Conventionally raised mice were laboratory mice kept in regular conditions and fed a normal diet for laboratory mice. They have normal gut microbiota.
Germ-free mice are created through techniques that ensure they do not acquire gut microbiota from birth through their entire lifetimes. They are typically born using cesarean section deliveries of pregnant mice in a sterile environment. This is done to prevent the transfer of microbes during birth. After that, they are kept in specialized sterile isolation spaces called isolators or bubbles that maintain a controlled germ-free environment.
These isolators provide filtered air, sterile food, and autoclaved water to prevent microbial contamination. Researchers raising these mice take special care to maintain strict barrier measures, including specialized clothing and equipment, to prevent the unintentional introduction of microorganisms. They regularly monitor these mice’s bodily fluids and tissues through special techniques to ensure the absence of any detectable microorganisms. Germ-free mice are typically leaner than conventionally raised mice and, consequently, have lower leptin levels in circulation.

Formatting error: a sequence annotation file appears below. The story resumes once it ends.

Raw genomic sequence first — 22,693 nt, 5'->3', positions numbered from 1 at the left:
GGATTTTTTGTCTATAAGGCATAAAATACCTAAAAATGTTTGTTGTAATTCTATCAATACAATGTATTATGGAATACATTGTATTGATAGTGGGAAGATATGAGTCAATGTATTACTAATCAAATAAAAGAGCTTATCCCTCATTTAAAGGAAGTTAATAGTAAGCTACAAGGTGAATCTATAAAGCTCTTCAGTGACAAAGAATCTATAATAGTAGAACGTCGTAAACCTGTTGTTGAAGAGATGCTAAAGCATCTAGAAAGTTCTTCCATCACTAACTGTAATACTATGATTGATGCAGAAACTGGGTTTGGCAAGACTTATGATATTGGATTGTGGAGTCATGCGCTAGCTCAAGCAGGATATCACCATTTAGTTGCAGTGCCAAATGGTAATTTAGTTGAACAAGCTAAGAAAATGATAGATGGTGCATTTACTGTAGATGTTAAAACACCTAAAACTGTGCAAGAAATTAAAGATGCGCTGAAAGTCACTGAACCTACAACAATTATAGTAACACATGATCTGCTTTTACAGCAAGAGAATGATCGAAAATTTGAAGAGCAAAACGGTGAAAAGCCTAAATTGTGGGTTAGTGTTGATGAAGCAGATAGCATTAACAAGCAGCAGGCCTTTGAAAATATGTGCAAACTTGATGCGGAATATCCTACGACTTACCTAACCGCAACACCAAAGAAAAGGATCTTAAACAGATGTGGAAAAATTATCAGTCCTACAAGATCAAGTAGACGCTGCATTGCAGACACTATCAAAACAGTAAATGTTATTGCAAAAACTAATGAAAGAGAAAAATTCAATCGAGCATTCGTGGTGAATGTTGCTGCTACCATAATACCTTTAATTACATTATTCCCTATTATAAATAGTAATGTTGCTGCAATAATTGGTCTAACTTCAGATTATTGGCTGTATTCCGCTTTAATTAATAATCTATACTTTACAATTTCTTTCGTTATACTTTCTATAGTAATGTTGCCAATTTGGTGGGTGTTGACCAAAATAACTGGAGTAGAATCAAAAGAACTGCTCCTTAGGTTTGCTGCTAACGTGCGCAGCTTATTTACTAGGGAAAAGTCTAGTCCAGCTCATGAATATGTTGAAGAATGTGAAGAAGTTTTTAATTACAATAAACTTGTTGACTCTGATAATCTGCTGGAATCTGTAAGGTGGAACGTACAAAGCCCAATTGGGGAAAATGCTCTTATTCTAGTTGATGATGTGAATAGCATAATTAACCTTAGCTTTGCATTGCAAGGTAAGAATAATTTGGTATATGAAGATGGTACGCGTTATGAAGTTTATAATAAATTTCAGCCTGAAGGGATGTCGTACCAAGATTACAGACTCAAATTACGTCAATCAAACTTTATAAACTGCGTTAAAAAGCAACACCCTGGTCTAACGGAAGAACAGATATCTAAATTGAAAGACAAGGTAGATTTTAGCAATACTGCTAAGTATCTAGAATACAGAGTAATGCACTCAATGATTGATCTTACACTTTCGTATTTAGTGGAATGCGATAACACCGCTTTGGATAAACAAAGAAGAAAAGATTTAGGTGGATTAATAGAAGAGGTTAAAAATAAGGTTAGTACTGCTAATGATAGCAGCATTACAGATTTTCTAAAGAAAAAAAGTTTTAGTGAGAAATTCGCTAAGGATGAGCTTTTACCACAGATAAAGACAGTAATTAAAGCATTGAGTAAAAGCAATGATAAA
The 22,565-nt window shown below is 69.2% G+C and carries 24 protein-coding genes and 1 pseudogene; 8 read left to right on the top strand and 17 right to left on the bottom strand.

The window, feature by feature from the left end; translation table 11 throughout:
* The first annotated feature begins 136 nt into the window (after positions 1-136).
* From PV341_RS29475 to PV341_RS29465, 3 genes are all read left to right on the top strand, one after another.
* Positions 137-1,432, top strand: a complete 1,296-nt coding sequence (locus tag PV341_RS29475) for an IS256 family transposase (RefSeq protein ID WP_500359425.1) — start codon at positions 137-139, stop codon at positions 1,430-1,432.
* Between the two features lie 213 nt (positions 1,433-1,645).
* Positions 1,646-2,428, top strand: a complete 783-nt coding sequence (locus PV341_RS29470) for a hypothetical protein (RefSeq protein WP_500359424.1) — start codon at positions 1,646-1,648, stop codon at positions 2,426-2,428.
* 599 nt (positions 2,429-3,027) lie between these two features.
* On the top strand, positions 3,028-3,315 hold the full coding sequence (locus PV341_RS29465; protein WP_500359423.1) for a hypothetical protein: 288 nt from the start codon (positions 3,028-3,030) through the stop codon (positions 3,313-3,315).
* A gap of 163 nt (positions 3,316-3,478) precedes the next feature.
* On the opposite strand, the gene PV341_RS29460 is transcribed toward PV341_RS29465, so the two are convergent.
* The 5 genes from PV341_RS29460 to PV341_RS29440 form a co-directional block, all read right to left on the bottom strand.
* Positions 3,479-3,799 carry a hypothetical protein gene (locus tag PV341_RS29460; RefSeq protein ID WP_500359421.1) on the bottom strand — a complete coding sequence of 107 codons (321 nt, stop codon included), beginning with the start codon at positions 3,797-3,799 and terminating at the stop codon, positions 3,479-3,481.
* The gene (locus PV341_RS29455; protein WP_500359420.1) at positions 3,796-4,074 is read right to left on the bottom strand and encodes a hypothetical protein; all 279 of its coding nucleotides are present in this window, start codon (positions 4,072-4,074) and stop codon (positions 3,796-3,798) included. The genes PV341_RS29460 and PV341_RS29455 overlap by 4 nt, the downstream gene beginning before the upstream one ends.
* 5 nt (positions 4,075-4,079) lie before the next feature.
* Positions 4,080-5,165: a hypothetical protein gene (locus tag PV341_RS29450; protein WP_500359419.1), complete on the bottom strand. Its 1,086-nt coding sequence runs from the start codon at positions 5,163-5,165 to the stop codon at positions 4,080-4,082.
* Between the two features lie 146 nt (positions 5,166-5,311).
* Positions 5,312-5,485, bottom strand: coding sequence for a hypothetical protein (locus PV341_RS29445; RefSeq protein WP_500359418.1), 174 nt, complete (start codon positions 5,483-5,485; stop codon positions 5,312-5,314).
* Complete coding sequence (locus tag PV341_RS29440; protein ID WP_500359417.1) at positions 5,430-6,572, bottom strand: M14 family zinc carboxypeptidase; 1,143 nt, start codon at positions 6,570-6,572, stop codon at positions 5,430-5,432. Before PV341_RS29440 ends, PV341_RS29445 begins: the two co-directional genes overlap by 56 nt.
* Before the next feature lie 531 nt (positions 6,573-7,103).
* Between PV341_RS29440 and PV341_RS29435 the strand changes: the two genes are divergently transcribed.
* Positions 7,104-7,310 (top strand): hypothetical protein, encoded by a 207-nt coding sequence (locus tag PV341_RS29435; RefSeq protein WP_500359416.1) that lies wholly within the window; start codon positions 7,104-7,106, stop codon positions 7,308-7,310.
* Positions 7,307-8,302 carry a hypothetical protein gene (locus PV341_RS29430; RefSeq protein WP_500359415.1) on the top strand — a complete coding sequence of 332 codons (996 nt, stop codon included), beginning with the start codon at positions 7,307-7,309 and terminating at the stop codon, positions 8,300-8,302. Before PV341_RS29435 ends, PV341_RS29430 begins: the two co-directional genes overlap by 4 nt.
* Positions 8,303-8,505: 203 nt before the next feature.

Antibiotic-fed mice in this study had 1g of ampicillin and 0.5g of neomycin added per liter of their drinking water. Ampicillin and neomycin are antibiotics. Researchers kept the drinking water with antibiotics added in bottles protected from light. They prepared a new solution every second day. Researchers started giving this water with antibiotics to mice three days before changing their regular diet to a Western diet.
Mice without gut microbiota are protected from diet-induced inflammation of the hypothalamus
Results showed that conventionally raised mice fed a Western diet for 1 week developed gliosis in the hypothalamus. Inflammation indicators were increased in these mice in the part of the hypothalamus called the arcuate nucleus compared to conventionally raised mice fed regular mice food (chow) (see Figure 4).
Figure 4. Conventionally raised mice fed a Western diet developed gliosis in the hypothalamus
When researchers examined germ-free mice and mice whose gut microbiota were depleted using antibiotic treatment (antibiotic-fed mice), results showed that these mice also showed no increase in inflammation indicators or the proliferation of microglia cells after eating a Western diet for a week.